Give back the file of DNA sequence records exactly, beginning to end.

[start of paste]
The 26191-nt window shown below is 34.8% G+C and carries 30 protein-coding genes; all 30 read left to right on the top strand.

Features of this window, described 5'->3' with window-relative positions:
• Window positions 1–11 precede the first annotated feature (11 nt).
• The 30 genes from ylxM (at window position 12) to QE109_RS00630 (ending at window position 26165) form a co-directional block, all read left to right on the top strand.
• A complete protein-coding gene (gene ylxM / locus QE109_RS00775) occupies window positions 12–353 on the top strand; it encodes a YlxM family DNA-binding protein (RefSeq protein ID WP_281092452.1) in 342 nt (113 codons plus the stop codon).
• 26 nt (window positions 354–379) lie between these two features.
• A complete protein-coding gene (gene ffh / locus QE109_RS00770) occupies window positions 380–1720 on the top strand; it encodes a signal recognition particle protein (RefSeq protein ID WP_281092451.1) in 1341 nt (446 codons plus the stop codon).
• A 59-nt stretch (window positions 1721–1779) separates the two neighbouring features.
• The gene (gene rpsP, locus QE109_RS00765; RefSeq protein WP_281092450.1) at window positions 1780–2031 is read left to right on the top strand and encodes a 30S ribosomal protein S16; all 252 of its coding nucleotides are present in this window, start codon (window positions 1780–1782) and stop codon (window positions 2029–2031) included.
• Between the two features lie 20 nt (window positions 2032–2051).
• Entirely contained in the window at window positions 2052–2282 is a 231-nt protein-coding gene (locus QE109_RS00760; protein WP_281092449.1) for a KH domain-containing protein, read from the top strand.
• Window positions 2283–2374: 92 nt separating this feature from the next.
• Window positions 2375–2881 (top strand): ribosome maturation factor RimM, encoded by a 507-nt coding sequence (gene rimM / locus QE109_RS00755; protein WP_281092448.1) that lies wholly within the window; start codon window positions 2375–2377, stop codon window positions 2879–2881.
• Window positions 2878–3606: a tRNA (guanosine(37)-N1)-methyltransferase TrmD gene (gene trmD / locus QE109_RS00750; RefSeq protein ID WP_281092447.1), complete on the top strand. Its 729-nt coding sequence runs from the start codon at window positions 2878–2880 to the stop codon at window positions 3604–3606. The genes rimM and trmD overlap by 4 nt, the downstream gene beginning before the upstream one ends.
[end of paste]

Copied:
The 26191-nt window shown below is 34.8% G+C and carries 30 protein-coding genes; all 30 read left to right on the top strand.

Features of this window, described 5'->3' with window-relative positions:
• Window positions 1–11 precede the first annotated feature (11 nt).
• The 30 genes from ylxM (at window position 12) to QE109_RS00630 (ending at window position 26165) form a co-directional block, all read left to right on the top strand.
• A complete protein-coding gene (gene ylxM / locus QE109_RS00775) occupies window positions 12–353 on the top strand; it encodes a YlxM family DNA-binding protein (RefSeq protein ID WP_281092452.1) in 342 nt (113 codons plus the stop codon).
• 26 nt (window positions 354–379) lie between these two features.
• A complete protein-coding gene (gene ffh / locus QE109_RS00770) occupies window positions 380–1720 on the top strand; it encodes a signal recognition particle protein (RefSeq protein ID WP_281092451.1) in 1341 nt (446 codons plus the stop codon).
• A 59-nt stretch (window positions 1721–1779) separates the two neighbouring features.
• The gene (gene rpsP, locus QE109_RS00765; RefSeq protein WP_281092450.1) at window positions 1780–2031 is read left to right on the top strand and encodes a 30S ribosomal protein S16; all 252 of its coding nucleotides are present in this window, start codon (window positions 1780–1782) and stop codon (window positions 2029–2031) included.
• Between the two features lie 20 nt (window positions 2032–2051).
• Entirely contained in the window at window positions 2052–2282 is a 231-nt protein-coding gene (locus QE109_RS00760; protein WP_281092449.1) for a KH domain-containing protein, read from the top strand.
• Window positions 2283–2374: 92 nt separating this feature from the next.
• Window positions 2375–2881 (top strand): ribosome maturation factor RimM, encoded by a 507-nt coding sequence (gene rimM / locus QE109_RS00755; protein WP_281092448.1) that lies wholly within the window; start codon window positions 2375–2377, stop codon window positions 2879–2881.
• Window positions 2878–3606: a tRNA (guanosine(37)-N1)-methyltransferase TrmD gene (gene trmD / locus QE109_RS00750; RefSeq protein ID WP_281092447.1), complete on the top strand. Its 729-nt coding sequence runs from the start codon at window positions 2878–2880 to the stop codon at window positions 3604–3606. The genes rimM and trmD overlap by 4 nt, the downstream gene beginning before the upstream one ends.